J.B. Spins

Jazz, film, and improvised culture.

Saturday, February 11, 2012

Destiny is a Killer: Parallel Life

You know what they say about karma? It sure is for one self-righteous judge. Much to his alarm, he seems to be replaying the tragic events of his predecessor’s final days thirty years ago. Needless to say, things ended badly for that jurist. The honorable Kim Seok-hyeon desperately struggles against apparent fate in Kwon Ho-young’s Parallel Life (trailer here), now available on DVD from Pathfinder Pictures.

Shortly after celebrating a high profile promotion, Kim’s beautiful wife Bae Yoon-kyeong is brutally murdered. According to pushy journo Nam Ga-hee, the late Judge Han was promoted to Kim’s post thirty years to the date before he was. Likewise, his wife was killed exactly thirty years prior as well. Just what happened to Judge Han? He is not called the “late” for nothing. Strangely though, the case files have suspiciously disappeared. Of course, Kim is very curious about what revelations they might contain. After all, it was not just Han and his wife who met an untimely end. The judge’s young child and chief deputy were also killed.

Parallel is the sort of film that is tricky to discuss in depth while avoiding spoilers. Director Kim and screenwriter Han Jeung-ae slyly keep viewers off balance, unsure whether they are watching a spooky tale of cosmic irony or a conspiracy thriller. They keep the curveballs coming at an almost dizzying pace, but the complicated details all hang together rather well in retrospect.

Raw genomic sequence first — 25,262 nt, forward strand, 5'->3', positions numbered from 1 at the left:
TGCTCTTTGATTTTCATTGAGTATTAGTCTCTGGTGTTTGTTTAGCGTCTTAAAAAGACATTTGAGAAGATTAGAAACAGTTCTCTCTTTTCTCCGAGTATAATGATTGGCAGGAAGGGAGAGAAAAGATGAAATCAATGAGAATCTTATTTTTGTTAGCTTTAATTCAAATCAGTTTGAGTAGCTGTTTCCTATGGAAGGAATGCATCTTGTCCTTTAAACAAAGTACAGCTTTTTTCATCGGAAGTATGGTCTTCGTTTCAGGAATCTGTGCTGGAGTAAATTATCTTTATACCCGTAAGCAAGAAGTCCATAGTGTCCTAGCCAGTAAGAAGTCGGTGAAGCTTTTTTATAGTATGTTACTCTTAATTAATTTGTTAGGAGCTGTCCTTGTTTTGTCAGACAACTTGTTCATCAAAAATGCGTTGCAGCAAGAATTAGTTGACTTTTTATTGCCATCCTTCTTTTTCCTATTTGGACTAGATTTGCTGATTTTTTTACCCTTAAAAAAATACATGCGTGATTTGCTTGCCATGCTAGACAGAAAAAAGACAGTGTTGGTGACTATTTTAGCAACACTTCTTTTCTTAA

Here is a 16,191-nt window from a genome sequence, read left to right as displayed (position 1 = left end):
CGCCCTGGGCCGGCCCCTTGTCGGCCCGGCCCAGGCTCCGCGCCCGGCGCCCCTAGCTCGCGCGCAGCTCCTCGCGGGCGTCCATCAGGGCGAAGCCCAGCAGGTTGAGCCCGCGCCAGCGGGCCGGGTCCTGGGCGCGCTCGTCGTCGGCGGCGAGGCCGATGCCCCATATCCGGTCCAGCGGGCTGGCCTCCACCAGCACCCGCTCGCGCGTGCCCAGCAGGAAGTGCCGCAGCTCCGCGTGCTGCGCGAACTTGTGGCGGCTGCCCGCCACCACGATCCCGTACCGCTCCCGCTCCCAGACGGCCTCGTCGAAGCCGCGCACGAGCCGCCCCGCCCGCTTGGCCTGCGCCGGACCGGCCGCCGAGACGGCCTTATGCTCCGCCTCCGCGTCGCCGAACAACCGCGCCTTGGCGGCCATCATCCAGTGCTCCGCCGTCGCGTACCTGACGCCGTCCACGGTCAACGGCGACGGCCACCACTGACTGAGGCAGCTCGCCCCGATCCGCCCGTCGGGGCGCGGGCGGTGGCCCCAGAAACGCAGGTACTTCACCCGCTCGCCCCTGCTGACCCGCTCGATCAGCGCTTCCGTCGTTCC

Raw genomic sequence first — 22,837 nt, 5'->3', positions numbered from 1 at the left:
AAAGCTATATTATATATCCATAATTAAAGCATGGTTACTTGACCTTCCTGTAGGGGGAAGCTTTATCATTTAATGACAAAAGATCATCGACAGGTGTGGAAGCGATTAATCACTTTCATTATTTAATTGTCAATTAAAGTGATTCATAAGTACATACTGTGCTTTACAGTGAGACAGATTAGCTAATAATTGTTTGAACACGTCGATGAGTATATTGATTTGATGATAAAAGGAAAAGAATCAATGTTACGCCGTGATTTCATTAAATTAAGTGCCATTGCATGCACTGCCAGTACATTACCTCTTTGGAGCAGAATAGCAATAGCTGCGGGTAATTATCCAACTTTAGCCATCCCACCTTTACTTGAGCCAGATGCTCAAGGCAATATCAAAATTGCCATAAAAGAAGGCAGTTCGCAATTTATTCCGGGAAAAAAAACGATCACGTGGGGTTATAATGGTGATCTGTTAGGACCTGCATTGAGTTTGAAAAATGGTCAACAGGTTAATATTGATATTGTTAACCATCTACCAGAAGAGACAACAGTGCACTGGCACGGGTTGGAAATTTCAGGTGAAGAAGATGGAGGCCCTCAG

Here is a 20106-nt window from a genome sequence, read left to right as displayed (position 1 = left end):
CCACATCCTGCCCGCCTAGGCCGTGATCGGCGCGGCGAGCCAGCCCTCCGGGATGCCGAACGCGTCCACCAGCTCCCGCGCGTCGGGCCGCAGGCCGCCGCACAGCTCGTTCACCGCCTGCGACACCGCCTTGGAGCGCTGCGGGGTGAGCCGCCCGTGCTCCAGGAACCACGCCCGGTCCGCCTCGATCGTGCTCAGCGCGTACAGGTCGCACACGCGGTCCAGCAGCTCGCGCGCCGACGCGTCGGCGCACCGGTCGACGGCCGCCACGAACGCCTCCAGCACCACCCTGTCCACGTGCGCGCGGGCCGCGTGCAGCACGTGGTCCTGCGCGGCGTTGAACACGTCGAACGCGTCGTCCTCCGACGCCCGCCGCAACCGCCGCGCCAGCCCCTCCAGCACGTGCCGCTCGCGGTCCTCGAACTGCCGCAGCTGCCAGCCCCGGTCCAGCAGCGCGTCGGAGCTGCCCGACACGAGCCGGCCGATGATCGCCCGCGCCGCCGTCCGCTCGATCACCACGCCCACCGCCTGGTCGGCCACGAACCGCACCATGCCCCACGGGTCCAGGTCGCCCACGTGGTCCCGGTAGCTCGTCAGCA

Ji Jin-hee is sufficiently solid as the uptight protagonist in for a karmic beatdown. Yet, it is Park Byeong-eun who really makes the movie zing as Seo Jeong-woon, the legal lieutenant whose reserve will be greatly challenged. Though she exits rather early, Yoon Se-ah has the perfect classy but alluring presence for Kim’s ill-fated wife. Young Park Sa-rang is also quite compelling and hugely sympathetic as Kim’s daughter, Ye-jin. Nonetheless, the innocent girl in mortal peril is becoming an exhausting convention of Korean genre cinema.

Frankly, Parallel has so many inventive twists, it is almost surprising it has not yet been optioned for an American remake. However, the film ultimately goes to some uncommonly dark places that Hollywood would never venture into. If The Help is your idea of edgy entertainment, give Parallel a wide berth. Conversely, for those who consider Twin Peaks unrealistically upbeat, it should be like catnip. Well executed and consistently intriguing, Parallel is highly recommended as a DVD discovery, now available from most online retailers.

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